The chaos that this democratic deficit introduces into our politics—politics in the broadest sense: the way we think about ourselves as citizens and our relations to one another and to the state—has also manifested itself in our inability to introduce logic and order into our civic conversation. What I mean is this: instead of beginning the discussion with a debate about the fundamentals—how we’d like our democracy to function, what the responsibilities of our state to its citizens ought to be, what the obligations of citizens to one another ought to be, and what value system should underpin our law-making—we have leapfrogged the conversation about the parameters of the debate and are going at one another hammer-and-tongs over what the tax rate should be, the amount by which we should cut school funding, and the extent to which we should deprive citizens of services that for many years an overwhelming majority of Californians took for granted as comprising a central part of the contract between citizens and government.
For some of the most thought-provoking and serious commentary on the difficulties inherent in maintaining a functioning democracy, it’s worth turning to Philip Selznick. Selznick wrote, among other things, an engrossing study of one of the twentieth century’s greatest social and infrastructural engineering projects, the Tennessee Valley Authority. The TVA was born of the heady idealism which characterised the New Deal era. It was designed to create a coherent plan for the social and economic regeneration of the basin of one of the nation’s great river systems. One of its creators, David Lilienthal (absurdly tarred by Republicans on a witch-hunt as a communist) wrote of the ideal underpinning the project: “TVA is an effective effort to decentralise the functioning of the federal government, to reverse the trend toward centralisation of power in Washington, to delegate, dilute, and withdraw federal power out of Washington and back into the regions and states and localities, insofar as the development of natural resources is concerned”.1
Now to me, that is a fascinating statement of purpose. It is not the knee-jerk anti-government rhetoric of today’s Republican Party. Nor is it some reflexive defence of centralisation at all costs. It recognises that there are some things best done by power directed by a central, democratic authority. But it is honest about the limits of the centre to see to the regions, and so what it proposes is not an extirpation of power from the centre, but an ambitious effort to move the centre to the regions, and to place greater power over that centralised authority with citizens. At one level, it is nothing more than an older version of today’s rhetoric (adopted by California Governor Jerry Brown amongst others, along with elements in the Republican Party) about moving government towards the people. But rather than using that shallow rhetoric as an excuse to cut services or simply pass on responsibility, the TVA project was a genuine attempt to do something new, and something which its creators, a serious and intelligent group of individuals, thought potentially powerful. It was not for nothing that Lilienthal titled his account of the project’s implementation Democracy on the March.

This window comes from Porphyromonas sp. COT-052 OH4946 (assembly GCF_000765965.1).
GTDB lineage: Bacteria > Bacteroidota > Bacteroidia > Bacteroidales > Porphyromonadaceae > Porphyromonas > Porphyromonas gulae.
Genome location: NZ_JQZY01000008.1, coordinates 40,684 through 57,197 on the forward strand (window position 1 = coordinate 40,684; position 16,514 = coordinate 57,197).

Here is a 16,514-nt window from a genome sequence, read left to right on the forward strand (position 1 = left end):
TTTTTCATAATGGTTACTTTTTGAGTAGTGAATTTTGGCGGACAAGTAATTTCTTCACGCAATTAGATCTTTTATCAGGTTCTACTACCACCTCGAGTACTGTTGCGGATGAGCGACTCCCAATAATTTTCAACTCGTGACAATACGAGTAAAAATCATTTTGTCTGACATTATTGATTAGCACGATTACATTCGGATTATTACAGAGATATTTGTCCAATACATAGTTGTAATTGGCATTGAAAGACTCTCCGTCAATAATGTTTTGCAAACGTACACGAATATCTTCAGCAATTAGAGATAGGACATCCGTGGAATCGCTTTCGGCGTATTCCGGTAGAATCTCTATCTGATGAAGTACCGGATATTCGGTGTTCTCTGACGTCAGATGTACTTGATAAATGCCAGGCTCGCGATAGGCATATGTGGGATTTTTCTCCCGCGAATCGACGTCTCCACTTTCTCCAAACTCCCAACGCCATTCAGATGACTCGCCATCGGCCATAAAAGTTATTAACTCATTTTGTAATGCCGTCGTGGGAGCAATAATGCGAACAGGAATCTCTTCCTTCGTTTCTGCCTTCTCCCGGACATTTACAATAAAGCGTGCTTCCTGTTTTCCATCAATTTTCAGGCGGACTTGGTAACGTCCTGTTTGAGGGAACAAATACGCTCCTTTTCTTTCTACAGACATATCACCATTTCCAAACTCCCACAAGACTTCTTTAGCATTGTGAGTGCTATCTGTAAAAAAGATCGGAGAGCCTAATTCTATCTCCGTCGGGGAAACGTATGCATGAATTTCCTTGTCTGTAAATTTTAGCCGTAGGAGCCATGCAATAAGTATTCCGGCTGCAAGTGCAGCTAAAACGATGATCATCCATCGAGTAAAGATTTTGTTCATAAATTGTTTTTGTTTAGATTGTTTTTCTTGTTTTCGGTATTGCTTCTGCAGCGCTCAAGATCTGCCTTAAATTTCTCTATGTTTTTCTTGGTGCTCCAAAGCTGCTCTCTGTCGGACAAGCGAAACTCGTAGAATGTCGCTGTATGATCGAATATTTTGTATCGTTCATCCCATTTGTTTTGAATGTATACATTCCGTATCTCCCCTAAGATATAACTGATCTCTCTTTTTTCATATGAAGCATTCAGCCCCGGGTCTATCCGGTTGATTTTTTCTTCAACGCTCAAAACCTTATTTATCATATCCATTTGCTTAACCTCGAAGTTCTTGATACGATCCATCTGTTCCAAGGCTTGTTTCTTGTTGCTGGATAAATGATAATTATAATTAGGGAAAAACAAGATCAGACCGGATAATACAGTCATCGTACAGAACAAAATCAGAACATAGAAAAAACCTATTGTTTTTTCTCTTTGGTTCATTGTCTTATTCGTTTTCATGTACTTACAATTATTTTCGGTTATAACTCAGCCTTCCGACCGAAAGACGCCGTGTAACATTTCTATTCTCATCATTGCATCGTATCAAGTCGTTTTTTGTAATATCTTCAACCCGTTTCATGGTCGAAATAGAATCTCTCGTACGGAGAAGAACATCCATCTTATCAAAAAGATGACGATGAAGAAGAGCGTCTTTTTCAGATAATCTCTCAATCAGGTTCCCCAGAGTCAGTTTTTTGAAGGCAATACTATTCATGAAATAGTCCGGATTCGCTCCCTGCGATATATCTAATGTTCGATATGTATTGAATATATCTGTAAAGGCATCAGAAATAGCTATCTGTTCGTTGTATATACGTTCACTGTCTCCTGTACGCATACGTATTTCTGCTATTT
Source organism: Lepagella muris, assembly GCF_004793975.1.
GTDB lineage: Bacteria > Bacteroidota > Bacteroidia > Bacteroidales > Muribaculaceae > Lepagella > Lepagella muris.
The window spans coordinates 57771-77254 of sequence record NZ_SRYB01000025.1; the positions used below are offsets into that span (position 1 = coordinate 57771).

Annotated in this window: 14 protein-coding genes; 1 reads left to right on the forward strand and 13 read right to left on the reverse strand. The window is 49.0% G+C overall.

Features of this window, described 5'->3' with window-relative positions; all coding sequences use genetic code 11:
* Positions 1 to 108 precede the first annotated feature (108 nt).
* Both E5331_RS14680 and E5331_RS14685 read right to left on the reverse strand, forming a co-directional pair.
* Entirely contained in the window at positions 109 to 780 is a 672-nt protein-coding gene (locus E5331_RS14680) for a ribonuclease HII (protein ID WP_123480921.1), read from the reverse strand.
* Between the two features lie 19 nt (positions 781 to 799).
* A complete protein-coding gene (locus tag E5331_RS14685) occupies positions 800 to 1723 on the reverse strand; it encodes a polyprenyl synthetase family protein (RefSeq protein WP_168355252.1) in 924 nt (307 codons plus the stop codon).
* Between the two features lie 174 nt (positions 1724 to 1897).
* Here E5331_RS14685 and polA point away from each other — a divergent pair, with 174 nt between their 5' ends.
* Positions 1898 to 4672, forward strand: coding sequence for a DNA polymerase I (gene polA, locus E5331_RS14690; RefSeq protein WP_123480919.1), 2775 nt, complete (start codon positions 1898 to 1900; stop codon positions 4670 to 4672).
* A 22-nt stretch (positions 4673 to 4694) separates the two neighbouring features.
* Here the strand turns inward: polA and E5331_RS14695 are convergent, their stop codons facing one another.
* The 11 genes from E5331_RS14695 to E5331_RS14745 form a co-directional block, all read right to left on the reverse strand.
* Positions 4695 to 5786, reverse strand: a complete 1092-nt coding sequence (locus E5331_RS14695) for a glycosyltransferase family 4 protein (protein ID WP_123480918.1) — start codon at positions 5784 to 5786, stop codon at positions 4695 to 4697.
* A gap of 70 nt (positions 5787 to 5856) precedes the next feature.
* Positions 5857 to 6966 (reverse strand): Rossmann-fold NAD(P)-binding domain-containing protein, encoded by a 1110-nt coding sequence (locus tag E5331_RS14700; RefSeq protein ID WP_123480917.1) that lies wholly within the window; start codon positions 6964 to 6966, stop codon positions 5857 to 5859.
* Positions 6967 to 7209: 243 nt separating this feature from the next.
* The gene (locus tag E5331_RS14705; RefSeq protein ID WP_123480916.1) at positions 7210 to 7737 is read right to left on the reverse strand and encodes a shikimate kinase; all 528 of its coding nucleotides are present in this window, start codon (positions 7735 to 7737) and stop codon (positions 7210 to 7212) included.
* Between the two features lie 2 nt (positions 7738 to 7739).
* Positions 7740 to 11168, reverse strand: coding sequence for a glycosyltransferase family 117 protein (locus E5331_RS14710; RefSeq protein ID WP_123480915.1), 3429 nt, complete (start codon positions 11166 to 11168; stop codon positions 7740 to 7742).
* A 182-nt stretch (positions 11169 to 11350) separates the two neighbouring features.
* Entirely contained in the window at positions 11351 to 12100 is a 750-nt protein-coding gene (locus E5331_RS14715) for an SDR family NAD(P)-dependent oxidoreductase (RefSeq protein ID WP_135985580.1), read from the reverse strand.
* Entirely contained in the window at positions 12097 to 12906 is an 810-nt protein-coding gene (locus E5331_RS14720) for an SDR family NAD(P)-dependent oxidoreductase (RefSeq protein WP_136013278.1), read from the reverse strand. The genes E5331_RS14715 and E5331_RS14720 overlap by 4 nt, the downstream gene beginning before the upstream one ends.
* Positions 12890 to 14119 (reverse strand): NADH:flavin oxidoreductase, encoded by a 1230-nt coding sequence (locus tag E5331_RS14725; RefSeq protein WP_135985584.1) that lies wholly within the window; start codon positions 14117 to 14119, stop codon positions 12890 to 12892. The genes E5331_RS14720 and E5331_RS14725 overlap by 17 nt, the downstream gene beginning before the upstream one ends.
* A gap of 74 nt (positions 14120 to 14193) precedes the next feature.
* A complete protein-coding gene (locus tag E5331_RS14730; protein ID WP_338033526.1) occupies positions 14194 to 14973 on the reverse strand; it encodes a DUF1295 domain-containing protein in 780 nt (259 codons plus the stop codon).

Its end was the development of a region through the use of science and technology. Noble and perhaps uncontroversial enough. But it was a project infused with moral purpose, not growth for its own sake. “The physical achievements that science and technology now make possible”, Lilienthal wrote, “may bring no benefits, may indeed be evil, unless they have a moral purpose, unless they are conceived and carried out for the benefit of the people themselves. Without such a purpose, advances in technology may be disastrous to the human spirit”.2 Therefore, in its founders’ estimation, “the story of TVA at the grass roots is not merely a story of soil conservation. It is an account of how through a modern expression of ancient democratic principles human energies have been released in furtherance of a common purpose”.3
TVA’s founders thought as much about the means as the ends. Critics might say too much. As early as 1944, the fascination with the method led to efforts to export TVA as an undifferentiated model to be carted around the world whenever regional development was on the table.4
But, having wandered, we should return to Selznick. In TVA and the Grass Roots: A Study of Politics and Organization, he wrote, “Democracy has to do with means, with instruments, with tools which define the relationship between authority and individual”.5 He went on to describe the tension between means and ends: “How difficult it is for even radical idealists to avoid the tyranny of means and the impotence of ends. Means tyrannise when the commitments they build up divert us from our true objectives. Ends are impotent when they are so abstract and unspecified that they offer no principles of criticism and assessment” 6
Now both political Left and Right in California could stand accused of falling into the trap that Selznick identifies. Progressives, in defending (correctly but uncritically) the remit of teachers’ unions (their power a means towards realising a prosperous, well-protected work-force), for example, give cover to bad or ineffective teachers who make up a small but visible percentage of the teachers in our schools. Although most uncritical defenders of the unions in California likely have the best interests of students in mind, they look to the public like they have lost the plot when they appear to defend the prerogatives of the teachers (and I suspect we’ve all had them) who pop in a DVD and kick back, or who consider their work finished once they’ve handed out the day’s assignment.